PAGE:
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Seinfeld - S08E04


Elaine reluctantly lets George attend a party she is throwing at work. "Sweet fancy Moses" exclaims George when he sees Elaine dance at a party she's holding for her employees. She wonders why they've lost respect for her. Jerry gets 2 tickets to a premiere of a film. Kramer asks him to get an extra ticket for his friend Brody. Elaine thinks the loss of respect might be due to George's influence, so she makes him off limits to Anna, one of the women George talked to at the party. That "bad boy" image makes him all the more desirable. Jerry and Kramer attend the film with Brody, who begins to make a bootleg tape. Brody gets sick and has Kramer take him home, leaving Jerry to finish making the tape. Jerry worries about the implications when Brody likes him camera work and asks him to do another film. However, he complains about the quality of Kramer's work. Elaine finds out the truth about her dancing after she tapes herself. Elaine apologizes to Anna and George, which suddenly makes him undesirable. Brody won't meet Jerry's demands for equipment; George takes on the challenge, but gets arrested. Frank comes to bail him out and Elaine lets him know the truth about his son. Elaine's dance becomes a big hit on the streets of New York.

Episode Title: The Little Kicks
Airs: 1996-10-10 at
  • Howard Rosenberg

    This is just the kind of amusingly off-center comedy now missing from NBC's lineup, one of those rare, delightful meshings of concept, cast and execution, with producer Tom Cherones providing inspired direction. Nothing is forced. [31 May 1990, p.F9]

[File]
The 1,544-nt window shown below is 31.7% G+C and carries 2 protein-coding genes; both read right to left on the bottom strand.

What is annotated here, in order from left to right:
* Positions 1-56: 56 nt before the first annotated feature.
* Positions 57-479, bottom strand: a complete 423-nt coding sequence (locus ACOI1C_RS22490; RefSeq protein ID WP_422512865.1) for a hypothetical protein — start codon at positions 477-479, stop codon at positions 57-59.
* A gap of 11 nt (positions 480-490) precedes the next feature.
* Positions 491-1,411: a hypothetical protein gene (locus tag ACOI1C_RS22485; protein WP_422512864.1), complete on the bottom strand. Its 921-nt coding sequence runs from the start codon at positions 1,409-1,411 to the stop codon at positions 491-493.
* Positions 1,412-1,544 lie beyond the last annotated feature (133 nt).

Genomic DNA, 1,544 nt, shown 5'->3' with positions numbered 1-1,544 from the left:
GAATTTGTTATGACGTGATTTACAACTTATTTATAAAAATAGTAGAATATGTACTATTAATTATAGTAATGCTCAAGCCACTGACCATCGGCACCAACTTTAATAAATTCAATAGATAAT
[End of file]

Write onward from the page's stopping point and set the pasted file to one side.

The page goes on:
Los Angeles Times Full Review
  • Ken Tucker

    The weakest aspect of Seinfeld is a wacky next-door neighbor played by Michael Richards. Richards is doing little more than an impersonation of Christopher Lloyd's Jim on Taxi, and he ought to cut it out.

    Entertainment Weekly Full Review
  • Jonathan Storm

    Funny. The characters, even the hip comic star, become likable very quickly. Despite yourself, you'll be laughing before the first commercial. [31 May 1990, p.C11]

    Philadelphia Inquirer Full Review
  • Ann Hodges

    It works. It's different. It's fun, offbeat and charming. [31 May 1990, p.5]

    Houston Chronicle Full Review
  • Tom Shales

    One weak link is fellow stand-up comic Michael Richards as Seinfeld's wacky neighbor. He isn't wacky or neighborly enough; it just doesn't work. But he's in the minority where "Seinfeld" is concerned. You may not convulsively guffaw, but you're bound to convincingly smile. Here's one that worked out just right.

    Washington Post Full Review
  • Ben Kubasik

    Seinfeld's gentle humor is easy to take. Unlike other current comedians, such as Andrew Dice Clay or Sam Kinison, Seinfeld isn't angry: He's more awed by the wonder of it all. [13 May 1990, p.13]

    Newsday Full Review
  • John Engstrom

    The writing - so thankfully different from the hammering rhythm of most sitcoms - comes from Seinfeld and Larry David ("Saturday Night Live"). [31 May 1990, p.C5]

    Seattle Post-Intelligencer Full Review
  • Rick Kogan

    There are some who might be jarred by the format, seamless as it is. And still others might be compelled to argue that with this format one gets neither a sitcom nor a comedy show, but insufficient portions of each...But there is an intriguing honesty to this method, and, in its fashion, it shows how life's tiny travail can work its way into comedy club laughs. [31 May 1990, p.C4]

    Chicago Tribune Full Review
  • Matt Roush

    Lacking much in the way of attitude, the show seems obsolete and irrelevant. What it boils down to is that Seinfeld, likable as he may be, is a mayonnaise clown in a world that requires a little horseradish. [31 May 1990, p.3D]

    USA Today Full Review